Her father had struggled, red-faced, under the weight of that trunk when he pulled it out of the boot of the car. It was heavy enough to squeeze an assortment of unrepeatable words from the usually well-mannered man regarding the sheer volume of books she had packed away for school which she was certain he hadn’t intended for her to hear.

    In the moment it took her to process the scene, Harry had bounded up the stairs and disappeared around the corner, at which point she thought to call out, “Wait, Harry! You don’t have to carry that; my trunk’s got wheels!” while hurrying after the boy who had just absconded with the sum total of all the supplies she had brought for school.

    As she rounded the corner into the central corridor of the passenger carriage, she absently took note of the various scrapes and tufts of hair that stood in mute testimony to the passage of an equine body rather too large for the vessel it was being shoved through.

    Hermione had to wonder whether she’d be able to hold on to her sanity if this was what passed for normal in the magical world.

    The somewhat frazzled girl finally caught up to her companions — and her trunk — only to be struck by a new spectacle. Suze had found an empty compartment about halfway through the carriage, only to get rather firmly wedged in place when she tried to enter through the door.

    The centaur had managed to get her human-part into the cabin and the shoulders of her equine part before the tight quarters and her lack of lateral flexibility caught up with her, leaving her in quite the awkward predicament. The corridor was too narrow for her to twist her body the rest of the way around, and the polished wooden floor was too slippery for her hooves to find purchase to force her way through the door.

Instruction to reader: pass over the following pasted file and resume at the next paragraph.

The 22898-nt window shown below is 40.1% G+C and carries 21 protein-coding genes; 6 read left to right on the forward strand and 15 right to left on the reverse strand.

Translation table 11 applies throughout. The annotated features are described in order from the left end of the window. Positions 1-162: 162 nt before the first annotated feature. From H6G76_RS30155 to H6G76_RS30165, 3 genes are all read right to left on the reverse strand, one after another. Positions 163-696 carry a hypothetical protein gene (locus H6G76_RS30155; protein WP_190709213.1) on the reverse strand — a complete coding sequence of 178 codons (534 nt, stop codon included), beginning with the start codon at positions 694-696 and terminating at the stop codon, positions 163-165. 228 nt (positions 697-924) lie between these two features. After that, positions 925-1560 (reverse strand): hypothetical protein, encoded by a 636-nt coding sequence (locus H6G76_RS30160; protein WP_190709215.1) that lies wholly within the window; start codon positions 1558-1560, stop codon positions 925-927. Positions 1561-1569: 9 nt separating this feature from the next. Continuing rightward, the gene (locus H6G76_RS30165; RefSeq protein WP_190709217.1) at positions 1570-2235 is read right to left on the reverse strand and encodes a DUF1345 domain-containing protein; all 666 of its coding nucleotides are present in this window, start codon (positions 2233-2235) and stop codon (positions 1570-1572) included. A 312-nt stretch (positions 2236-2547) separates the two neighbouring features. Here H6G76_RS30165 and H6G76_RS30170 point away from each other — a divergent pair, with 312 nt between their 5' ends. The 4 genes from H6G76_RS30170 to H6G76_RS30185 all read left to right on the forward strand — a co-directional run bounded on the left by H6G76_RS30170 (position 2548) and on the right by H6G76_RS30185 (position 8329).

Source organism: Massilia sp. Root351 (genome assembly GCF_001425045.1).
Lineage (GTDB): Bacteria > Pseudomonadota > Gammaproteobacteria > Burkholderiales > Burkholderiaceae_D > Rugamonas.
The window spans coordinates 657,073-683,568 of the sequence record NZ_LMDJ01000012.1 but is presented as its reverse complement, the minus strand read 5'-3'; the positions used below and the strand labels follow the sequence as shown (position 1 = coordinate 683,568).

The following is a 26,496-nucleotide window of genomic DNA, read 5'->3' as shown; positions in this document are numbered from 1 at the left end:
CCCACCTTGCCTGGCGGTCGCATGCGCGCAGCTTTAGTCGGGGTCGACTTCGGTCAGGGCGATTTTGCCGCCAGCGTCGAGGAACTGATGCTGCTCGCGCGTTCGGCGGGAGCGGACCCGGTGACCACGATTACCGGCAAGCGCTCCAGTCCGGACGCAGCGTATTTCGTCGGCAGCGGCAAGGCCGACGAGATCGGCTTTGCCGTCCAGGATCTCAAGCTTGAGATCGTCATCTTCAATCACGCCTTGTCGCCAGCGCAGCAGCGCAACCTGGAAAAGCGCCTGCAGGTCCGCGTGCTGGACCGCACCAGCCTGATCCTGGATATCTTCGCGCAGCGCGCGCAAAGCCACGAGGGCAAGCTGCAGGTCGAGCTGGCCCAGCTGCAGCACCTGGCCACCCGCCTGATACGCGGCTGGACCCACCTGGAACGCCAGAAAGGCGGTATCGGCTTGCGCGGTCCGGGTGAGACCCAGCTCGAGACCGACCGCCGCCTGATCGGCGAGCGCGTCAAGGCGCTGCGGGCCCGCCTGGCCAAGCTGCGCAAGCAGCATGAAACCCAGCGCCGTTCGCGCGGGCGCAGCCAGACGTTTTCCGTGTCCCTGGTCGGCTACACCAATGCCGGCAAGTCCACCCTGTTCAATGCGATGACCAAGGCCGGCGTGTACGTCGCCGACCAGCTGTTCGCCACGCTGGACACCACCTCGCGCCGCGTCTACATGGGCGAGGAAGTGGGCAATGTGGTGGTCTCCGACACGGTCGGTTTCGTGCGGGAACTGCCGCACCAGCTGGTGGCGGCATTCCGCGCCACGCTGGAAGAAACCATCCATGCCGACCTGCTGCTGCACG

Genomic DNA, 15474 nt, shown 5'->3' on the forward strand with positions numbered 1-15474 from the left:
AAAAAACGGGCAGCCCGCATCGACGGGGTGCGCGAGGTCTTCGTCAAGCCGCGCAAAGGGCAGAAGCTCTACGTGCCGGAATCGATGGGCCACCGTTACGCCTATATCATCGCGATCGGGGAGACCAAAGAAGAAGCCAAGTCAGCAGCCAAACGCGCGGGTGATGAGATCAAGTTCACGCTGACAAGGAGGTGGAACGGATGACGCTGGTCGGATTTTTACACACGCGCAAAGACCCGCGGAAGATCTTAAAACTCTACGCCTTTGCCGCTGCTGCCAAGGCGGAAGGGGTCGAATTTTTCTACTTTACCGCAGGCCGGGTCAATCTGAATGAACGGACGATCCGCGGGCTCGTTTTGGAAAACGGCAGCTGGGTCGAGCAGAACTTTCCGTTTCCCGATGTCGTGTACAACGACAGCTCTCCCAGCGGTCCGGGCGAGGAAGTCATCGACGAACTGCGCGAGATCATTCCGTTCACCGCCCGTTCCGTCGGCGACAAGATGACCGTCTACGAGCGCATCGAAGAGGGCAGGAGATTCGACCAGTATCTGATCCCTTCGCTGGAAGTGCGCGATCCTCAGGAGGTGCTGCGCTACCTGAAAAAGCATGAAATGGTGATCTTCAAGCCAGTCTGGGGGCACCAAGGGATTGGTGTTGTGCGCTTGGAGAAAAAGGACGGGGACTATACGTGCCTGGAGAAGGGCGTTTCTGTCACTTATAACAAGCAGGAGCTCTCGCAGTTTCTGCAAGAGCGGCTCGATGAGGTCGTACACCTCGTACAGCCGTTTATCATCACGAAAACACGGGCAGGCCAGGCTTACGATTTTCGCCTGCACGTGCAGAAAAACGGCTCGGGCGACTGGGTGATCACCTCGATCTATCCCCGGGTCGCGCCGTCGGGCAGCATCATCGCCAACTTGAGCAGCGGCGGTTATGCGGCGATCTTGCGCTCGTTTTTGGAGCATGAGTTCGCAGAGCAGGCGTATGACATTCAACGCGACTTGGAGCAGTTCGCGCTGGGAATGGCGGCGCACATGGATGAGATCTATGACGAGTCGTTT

Harry was between Hermione and the discombobulated centaur maiden, and every cabin Suze had passed sported at least one curious soul peering out the door at the unusual sight of a centaur attempting to board the Hogwarts Express. It was a sight that was probably a historical first.

    Just when Hermione thought she had reached her quota for surreal sights for the day, Harry once again proved her judgement to be hasty.

    “Hang on, Suze,” the boy said, setting down Hermione’s trunk with a dull thud that belied any thought that he might have used magic to reduce the thing’s weight in order to handle it so easily. He ran up behind the centaur maid and placed his arm under her barrel before calmly stating, “Ready? One, two, three…” and lifting Suze’s entire back end just as easily as he had Hermione’s trunk, using the height of the corridor and his own strength to realign the centaur’s back end so she could pull herself into the passenger cabin with a flurry of thrashing hooves.

    With the hallway now cleared of half a ton of centaur, the rest of the corridor became visible, revealing a half-dozen or so other students sprawled in a steaming red and angry heap where they had apparently been pushed back by Suze’s passage. They did not look happy in the slightest.